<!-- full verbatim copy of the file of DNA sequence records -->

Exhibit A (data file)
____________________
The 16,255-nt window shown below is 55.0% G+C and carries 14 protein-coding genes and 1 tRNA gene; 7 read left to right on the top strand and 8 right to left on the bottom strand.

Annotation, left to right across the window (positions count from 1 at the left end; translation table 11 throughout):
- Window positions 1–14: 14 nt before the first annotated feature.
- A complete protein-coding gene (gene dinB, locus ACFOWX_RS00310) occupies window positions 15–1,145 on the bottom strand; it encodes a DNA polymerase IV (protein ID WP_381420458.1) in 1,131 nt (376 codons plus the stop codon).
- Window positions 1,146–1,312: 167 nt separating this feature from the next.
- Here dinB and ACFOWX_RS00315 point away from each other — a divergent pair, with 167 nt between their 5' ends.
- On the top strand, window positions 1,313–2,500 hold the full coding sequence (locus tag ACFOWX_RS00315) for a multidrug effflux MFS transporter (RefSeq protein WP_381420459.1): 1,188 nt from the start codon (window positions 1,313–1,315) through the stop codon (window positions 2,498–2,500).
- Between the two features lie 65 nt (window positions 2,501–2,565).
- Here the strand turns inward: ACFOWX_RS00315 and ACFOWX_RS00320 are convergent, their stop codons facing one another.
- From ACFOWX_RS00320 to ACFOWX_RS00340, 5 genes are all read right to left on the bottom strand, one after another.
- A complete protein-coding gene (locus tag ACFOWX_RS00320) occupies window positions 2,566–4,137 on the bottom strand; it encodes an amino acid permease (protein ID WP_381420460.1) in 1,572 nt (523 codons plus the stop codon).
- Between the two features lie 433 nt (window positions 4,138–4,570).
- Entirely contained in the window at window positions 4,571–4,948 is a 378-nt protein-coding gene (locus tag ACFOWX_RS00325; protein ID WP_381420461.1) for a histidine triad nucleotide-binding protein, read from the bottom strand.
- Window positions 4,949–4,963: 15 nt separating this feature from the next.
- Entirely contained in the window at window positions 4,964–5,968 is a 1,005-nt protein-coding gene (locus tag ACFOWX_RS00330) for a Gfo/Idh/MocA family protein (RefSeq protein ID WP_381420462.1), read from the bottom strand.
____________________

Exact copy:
The 16,255-nt window shown below is 55.0% G+C and carries 14 protein-coding genes and 1 tRNA gene; 7 read left to right on the top strand and 8 right to left on the bottom strand.

Annotation, left to right across the window (positions count from 1 at the left end; translation table 11 throughout):
- Window positions 1–14: 14 nt before the first annotated feature.
- A complete protein-coding gene (gene dinB, locus ACFOWX_RS00310) occupies window positions 15–1,145 on the bottom strand; it encodes a DNA polymerase IV (protein ID WP_381420458.1) in 1,131 nt (376 codons plus the stop codon).
- Window positions 1,146–1,312: 167 nt separating this feature from the next.
- Here dinB and ACFOWX_RS00315 point away from each other — a divergent pair, with 167 nt between their 5' ends.
- On the top strand, window positions 1,313–2,500 hold the full coding sequence (locus tag ACFOWX_RS00315) for a multidrug effflux MFS transporter (RefSeq protein WP_381420459.1): 1,188 nt from the start codon (window positions 1,313–1,315) through the stop codon (window positions 2,498–2,500).
- Between the two features lie 65 nt (window positions 2,501–2,565).
- Here the strand turns inward: ACFOWX_RS00315 and ACFOWX_RS00320 are convergent, their stop codons facing one another.
- From ACFOWX_RS00320 to ACFOWX_RS00340, 5 genes are all read right to left on the bottom strand, one after another.
- A complete protein-coding gene (locus tag ACFOWX_RS00320) occupies window positions 2,566–4,137 on the bottom strand; it encodes an amino acid permease (protein ID WP_381420460.1) in 1,572 nt (523 codons plus the stop codon).
- Between the two features lie 433 nt (window positions 4,138–4,570).
- Entirely contained in the window at window positions 4,571–4,948 is a 378-nt protein-coding gene (locus tag ACFOWX_RS00325; protein ID WP_381420461.1) for a histidine triad nucleotide-binding protein, read from the bottom strand.
- Window positions 4,949–4,963: 15 nt separating this feature from the next.
- Entirely contained in the window at window positions 4,964–5,968 is a 1,005-nt protein-coding gene (locus tag ACFOWX_RS00330) for a Gfo/Idh/MocA family protein (RefSeq protein ID WP_381420462.1), read from the bottom strand.